The Klingons have their own intertribal struggles which lead to conflict between the Unifier Leader who gets bumped off by one of his megalomaniac generals. Be prepared for some startling revelations about Klingon spies since there’s at least one aboard the ship, and he’s the one who Michael falls for since he’s apparently been held prisoner by the Klingons as was Captain Lorca with whom he somehow escapes.
The other incredible turn of events that’s mind-boggling is the way the STD finds its way into an alternative universe in a different galaxy from their own. It’s an antithetical mirror image of their own. It’s also one run by the tyrannical Terran Emperor Philippa Georgiou (also played by Michelle Yeoh) who also had an adopted daughter who happens to look exactly like Michael.
How the STD gets back home to their Galaxy is whole other fascinating story since the ingenious method of organic propulsion is developed aboard STD.


                                                            Lincoln Mwangi's Yearnings


By Margaretta wa Gacheru (posted 23 April)

On the surface, the art of Michael Musyoka and Lincoln Mwangi may seem to have little in common, apart from their art being up together at The Attic Art Space currently.
The new Nyari gallery has only been open less than a year, but the Dutch Kenyan art-lover, Willem Kevenaar has made a slew of good choices in his Attic by combining pairs of local artists who have had excellent chemistry artistically.
                                            Willem Kevenaar (R) founded the Attic art space. Musyoka Michael (2nd L)

From the duos of Longinos Nagila and David Thuku, Ehoodi Kichapi and Yassir Ali, to Onyis Martin and Mwini Mutuku, the art of each pair has blended well, each enhancing the artistry of the other.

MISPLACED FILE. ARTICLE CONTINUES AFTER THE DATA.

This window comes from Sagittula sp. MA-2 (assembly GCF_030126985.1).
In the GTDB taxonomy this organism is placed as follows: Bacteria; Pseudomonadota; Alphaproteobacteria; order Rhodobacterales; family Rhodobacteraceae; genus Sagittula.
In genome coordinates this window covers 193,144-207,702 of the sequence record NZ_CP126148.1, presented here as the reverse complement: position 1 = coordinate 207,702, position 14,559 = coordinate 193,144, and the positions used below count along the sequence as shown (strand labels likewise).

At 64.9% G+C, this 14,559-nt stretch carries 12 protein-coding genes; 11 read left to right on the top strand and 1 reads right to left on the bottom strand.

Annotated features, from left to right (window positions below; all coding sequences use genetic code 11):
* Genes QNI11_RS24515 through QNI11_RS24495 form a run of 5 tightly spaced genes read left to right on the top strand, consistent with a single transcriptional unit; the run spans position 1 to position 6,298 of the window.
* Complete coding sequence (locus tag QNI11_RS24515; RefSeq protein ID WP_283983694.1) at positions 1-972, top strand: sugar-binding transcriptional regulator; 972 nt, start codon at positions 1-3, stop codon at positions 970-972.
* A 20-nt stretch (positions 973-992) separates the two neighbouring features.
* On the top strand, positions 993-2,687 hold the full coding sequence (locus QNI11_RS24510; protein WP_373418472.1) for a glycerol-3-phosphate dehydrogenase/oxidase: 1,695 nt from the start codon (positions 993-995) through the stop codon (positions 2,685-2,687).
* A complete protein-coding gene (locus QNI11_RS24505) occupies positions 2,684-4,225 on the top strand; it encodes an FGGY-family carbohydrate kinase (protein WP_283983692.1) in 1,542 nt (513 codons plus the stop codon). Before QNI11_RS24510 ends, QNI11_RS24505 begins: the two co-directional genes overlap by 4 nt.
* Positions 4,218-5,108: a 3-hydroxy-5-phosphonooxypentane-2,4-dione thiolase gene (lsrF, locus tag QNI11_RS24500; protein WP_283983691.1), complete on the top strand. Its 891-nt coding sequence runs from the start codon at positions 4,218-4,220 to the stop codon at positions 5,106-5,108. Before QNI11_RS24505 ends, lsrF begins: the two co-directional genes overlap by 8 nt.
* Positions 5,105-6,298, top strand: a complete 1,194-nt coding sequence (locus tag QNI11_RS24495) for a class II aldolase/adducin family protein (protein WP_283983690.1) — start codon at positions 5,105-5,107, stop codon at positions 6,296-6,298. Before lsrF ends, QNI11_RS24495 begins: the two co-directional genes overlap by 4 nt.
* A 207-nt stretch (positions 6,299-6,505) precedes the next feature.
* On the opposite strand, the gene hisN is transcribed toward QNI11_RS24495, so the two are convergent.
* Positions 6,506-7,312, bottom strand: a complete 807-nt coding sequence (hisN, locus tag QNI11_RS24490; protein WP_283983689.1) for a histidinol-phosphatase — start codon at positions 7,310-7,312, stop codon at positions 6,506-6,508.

So one would expect Musyoka and Lincoln’s art to do the same. In fact, their joint show is entitled ‘Yearnings’ for good reason. Both reveal in their art that they yearn for things better than what they see, feel and understand about relationships and life generally.
You could say they both are searching for an ‘alternative reality’ from what they know. One might see this is ‘escapist’. But just as science fiction might be dismissed as escapist nonsense or irrelevant fantasy, others can see it as exquisitely imaginative and full of limitless possibilities.
                                           Michael Musyoka's Yearning for an 'alternative reality', even freedom

The latter way is how I see the ‘yearnings’ of both artists, one apparently yearning for more honesty in relationship, the other yearning for freedom from the constraints imposed on him by society in the form of conventional codes of conduct, the does and don’t of everyday life.
Both artists use specific symbols to represent their respective points of view. In Lincoln’s case, he uses a veil to signify the way both women and men have a way of presenting a self-conscious persona that often hides their true feelings, both about themselves and the other person. One can’t be sure if he’s passing judgment on the veil, except that what his art does seem to represent is his yearning for honesty in relationships.